According to Monroe County Florida’s staff summary post-Hurricane Irma inspections found that “metal roofs fared far better than those roofs covered by asphalt shingles,” and in recent years, county officials even proposed an ordinance to require all new or replacement roofs to be metal. That’s a true testament to the sustainability and durability of metal roofing, particularly in high-wind-prone areas.

The exceptional performance of metal roofing in high-wind conditions is due in part to its structural attachment methods, frequency and interlocking features, reducing the ability of wind to detach the panels. The most important factor is that metal (unlike membranes or asphaltic materials) is an inert material, so its mechanical properties do not diminish with age and exposure to ultraviolet and other environmental conditions. In other words, it will behave as tested throughout its life of 60 years or more.

Standing seam metal roofing has a distinct advantage over other roof types, such as membrane and hot-applied asphaltic roofs because it serves as a “structural” covering, so it can be engineered to withstand almost any force imposed by wind. When so designed, some structural standing seam profiles can withstand extremely high wind pressure, making metal the roof of choice in high-wind regions.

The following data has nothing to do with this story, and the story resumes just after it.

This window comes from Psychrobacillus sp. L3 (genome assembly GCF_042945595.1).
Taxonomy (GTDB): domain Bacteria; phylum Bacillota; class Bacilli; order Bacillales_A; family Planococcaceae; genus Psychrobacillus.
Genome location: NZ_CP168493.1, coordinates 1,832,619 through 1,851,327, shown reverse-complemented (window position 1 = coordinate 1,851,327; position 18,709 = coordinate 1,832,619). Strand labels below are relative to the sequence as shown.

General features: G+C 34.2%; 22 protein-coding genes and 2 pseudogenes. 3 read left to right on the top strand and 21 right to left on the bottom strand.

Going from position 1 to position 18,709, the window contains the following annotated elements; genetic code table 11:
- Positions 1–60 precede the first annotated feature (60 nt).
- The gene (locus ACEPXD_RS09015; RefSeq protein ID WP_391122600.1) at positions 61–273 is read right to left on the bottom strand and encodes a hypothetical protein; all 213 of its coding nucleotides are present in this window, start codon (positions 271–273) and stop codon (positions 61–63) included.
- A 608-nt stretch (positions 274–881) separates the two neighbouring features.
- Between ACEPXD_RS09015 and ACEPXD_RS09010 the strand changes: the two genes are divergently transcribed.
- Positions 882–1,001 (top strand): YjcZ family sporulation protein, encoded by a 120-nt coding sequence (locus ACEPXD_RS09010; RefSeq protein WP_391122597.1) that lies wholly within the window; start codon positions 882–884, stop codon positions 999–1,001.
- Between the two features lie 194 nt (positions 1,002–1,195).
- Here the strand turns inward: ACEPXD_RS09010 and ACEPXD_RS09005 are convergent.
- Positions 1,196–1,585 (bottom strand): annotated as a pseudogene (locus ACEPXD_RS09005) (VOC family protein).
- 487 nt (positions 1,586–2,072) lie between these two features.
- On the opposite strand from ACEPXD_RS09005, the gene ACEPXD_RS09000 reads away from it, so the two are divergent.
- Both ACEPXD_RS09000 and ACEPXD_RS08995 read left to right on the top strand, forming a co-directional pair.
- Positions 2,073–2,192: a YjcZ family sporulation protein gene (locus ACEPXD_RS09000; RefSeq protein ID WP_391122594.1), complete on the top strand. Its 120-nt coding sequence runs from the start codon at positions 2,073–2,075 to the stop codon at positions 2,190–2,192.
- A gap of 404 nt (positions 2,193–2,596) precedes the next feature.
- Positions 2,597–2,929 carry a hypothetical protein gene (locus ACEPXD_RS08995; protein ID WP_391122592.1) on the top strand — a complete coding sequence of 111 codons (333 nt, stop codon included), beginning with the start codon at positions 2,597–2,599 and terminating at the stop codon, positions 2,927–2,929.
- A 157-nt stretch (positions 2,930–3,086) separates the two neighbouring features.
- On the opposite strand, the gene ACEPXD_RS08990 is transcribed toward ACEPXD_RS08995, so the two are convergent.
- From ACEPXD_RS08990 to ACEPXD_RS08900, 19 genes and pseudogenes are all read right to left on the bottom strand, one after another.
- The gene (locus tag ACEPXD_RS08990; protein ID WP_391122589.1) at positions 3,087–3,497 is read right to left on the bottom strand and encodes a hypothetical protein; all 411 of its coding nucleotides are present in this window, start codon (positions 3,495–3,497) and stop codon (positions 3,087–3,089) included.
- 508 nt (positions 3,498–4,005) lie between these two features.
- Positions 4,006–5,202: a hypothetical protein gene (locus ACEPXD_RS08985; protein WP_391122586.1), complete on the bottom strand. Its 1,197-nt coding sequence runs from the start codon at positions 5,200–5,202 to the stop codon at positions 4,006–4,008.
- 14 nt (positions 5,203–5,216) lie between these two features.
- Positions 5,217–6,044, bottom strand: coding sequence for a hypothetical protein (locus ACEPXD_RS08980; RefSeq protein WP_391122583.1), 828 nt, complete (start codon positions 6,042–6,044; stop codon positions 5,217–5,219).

By increasing the frequency of attachment, increasing the gauge thickness of the metal, decreasing the panel width or using external seam clamps like the S-5! WindClamp ­— or any combination of these together can measurably increase the durability of the roof in a windstorm. 

Hail damage on standing seam metal roof panels. Photo courtesy of Green Knight® Metal Roofing.


Building materials absorb hail impact differently. For example, hail may cause small dings in siding, gutters or asphalt shingles, but if it is large and dense enough — the possibility of a roof puncture becomes greater.

Metal roof material is the best defense against hail. Potential damage depends upon the size and hardness of the hailstones, the type and gauge thickness of metal and the substrate to which it is installed. Steel roofs do not dent from hail as easily as a vehicle, which uses softer grades of steel that can be easily molded into the sleek lines and curves of an automobile.